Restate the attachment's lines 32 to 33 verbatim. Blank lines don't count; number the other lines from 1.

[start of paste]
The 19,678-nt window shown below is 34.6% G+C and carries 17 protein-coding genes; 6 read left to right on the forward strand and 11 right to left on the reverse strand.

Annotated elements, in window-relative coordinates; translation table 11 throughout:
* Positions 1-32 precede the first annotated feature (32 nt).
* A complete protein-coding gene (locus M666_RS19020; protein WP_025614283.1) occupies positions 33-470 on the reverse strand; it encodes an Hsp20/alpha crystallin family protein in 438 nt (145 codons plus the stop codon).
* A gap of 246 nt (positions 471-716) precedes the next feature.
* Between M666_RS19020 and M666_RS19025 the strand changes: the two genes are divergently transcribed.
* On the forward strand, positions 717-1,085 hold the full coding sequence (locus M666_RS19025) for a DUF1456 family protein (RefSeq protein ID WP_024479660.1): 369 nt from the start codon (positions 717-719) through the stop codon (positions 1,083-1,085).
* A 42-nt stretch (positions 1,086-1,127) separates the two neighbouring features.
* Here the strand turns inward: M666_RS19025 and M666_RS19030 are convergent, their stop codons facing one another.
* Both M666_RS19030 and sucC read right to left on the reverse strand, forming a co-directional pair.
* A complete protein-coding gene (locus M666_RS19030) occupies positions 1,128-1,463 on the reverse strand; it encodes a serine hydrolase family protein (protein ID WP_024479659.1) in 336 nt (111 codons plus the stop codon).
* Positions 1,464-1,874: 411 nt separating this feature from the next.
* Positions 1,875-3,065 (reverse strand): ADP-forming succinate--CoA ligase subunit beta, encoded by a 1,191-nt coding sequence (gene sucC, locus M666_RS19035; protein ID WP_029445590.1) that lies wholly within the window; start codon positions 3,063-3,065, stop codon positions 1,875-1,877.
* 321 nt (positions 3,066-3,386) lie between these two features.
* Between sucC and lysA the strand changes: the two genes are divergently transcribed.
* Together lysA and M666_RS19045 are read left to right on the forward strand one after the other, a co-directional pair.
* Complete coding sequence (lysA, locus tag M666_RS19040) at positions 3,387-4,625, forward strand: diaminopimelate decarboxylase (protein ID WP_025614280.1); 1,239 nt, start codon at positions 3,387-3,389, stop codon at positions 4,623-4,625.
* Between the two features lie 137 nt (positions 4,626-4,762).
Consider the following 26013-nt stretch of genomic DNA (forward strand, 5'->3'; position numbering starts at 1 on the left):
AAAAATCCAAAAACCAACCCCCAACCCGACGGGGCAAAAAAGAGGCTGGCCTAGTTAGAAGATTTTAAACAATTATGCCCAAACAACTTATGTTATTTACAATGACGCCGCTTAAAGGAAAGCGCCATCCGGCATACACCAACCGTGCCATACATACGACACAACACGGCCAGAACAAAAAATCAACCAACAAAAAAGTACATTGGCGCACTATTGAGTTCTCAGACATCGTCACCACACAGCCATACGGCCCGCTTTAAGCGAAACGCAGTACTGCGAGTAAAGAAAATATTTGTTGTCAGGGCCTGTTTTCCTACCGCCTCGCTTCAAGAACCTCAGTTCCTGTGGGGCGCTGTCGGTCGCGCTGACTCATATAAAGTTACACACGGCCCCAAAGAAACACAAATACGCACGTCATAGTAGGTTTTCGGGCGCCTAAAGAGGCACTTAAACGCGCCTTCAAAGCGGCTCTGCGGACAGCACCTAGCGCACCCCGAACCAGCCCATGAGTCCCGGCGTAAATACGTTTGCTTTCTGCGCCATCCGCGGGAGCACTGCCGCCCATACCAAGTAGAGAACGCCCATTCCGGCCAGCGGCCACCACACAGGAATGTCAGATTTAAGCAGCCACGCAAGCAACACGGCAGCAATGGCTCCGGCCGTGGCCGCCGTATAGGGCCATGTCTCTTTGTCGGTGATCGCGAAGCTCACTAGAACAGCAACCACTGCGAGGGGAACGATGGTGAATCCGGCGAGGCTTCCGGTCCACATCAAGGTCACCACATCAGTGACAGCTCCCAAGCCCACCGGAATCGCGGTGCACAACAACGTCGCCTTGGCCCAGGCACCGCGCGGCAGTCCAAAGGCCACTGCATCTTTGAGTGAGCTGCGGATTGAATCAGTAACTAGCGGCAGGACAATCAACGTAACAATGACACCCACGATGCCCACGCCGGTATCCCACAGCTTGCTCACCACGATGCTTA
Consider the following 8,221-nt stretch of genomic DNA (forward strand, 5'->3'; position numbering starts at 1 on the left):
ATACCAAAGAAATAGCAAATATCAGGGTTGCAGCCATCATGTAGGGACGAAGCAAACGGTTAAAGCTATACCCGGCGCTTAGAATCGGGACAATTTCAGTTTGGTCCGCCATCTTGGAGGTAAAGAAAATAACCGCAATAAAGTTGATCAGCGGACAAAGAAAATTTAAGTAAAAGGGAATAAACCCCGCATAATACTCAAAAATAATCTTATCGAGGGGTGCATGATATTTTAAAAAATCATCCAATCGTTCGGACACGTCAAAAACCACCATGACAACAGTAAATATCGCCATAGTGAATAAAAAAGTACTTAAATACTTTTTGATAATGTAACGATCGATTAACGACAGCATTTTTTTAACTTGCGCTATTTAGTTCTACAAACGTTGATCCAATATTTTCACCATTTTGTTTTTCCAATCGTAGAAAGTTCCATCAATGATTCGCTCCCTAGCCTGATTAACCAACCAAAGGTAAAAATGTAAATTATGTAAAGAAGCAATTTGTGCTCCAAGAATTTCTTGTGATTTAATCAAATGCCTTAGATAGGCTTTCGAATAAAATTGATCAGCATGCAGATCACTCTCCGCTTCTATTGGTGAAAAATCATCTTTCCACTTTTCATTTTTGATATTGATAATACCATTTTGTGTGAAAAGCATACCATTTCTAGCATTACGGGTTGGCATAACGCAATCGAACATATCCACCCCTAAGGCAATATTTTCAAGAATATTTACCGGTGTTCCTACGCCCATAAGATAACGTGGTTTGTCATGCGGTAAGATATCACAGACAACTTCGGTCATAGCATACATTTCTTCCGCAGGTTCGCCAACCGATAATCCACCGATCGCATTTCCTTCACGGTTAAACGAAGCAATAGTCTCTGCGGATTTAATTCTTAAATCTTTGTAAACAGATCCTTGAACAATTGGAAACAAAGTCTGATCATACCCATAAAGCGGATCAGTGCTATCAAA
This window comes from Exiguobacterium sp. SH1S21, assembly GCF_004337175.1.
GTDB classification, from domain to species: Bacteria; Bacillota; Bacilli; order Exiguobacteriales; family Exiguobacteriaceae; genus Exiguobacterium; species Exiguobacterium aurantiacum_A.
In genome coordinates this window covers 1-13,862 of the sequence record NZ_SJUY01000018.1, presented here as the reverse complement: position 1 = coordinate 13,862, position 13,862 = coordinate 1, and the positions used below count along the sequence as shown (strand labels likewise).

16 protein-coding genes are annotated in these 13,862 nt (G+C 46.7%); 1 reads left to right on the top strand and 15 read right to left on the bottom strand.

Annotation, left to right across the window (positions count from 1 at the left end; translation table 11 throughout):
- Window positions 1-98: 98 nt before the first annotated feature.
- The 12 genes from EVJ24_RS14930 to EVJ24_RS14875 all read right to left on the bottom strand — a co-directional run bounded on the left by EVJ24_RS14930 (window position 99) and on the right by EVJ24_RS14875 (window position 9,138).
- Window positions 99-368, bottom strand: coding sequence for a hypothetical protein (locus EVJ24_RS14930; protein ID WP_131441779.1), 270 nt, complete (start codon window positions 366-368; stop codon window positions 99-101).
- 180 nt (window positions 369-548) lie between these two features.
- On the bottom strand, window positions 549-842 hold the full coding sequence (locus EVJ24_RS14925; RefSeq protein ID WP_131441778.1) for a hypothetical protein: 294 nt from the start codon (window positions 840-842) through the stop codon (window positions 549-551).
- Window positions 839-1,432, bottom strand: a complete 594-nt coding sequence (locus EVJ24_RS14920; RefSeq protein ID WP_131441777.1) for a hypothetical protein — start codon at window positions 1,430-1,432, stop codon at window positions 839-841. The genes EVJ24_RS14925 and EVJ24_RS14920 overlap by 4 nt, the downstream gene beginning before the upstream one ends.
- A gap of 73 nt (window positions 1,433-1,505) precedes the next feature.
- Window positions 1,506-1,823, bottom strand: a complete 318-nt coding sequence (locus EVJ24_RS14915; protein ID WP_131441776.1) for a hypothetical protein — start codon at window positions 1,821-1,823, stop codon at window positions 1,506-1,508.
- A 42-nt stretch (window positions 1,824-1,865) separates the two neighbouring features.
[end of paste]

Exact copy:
- On the bottom strand, window positions 549-842 hold the full coding sequence (locus EVJ24_RS14925; RefSeq protein ID WP_131441778.1) for a hypothetical protein: 294 nt from the start codon (window positions 840-842) through the stop codon (window positions 549-551).
- Window positions 839-1,432, bottom strand: a complete 594-nt coding sequence (locus EVJ24_RS14920; RefSeq protein ID WP_131441777.1) for a hypothetical protein — start codon at window positions 1,430-1,432, stop codon at window positions 839-841. The genes EVJ24_RS14925 and EVJ24_RS14920 overlap by 4 nt, the downstream gene beginning before the upstream one ends.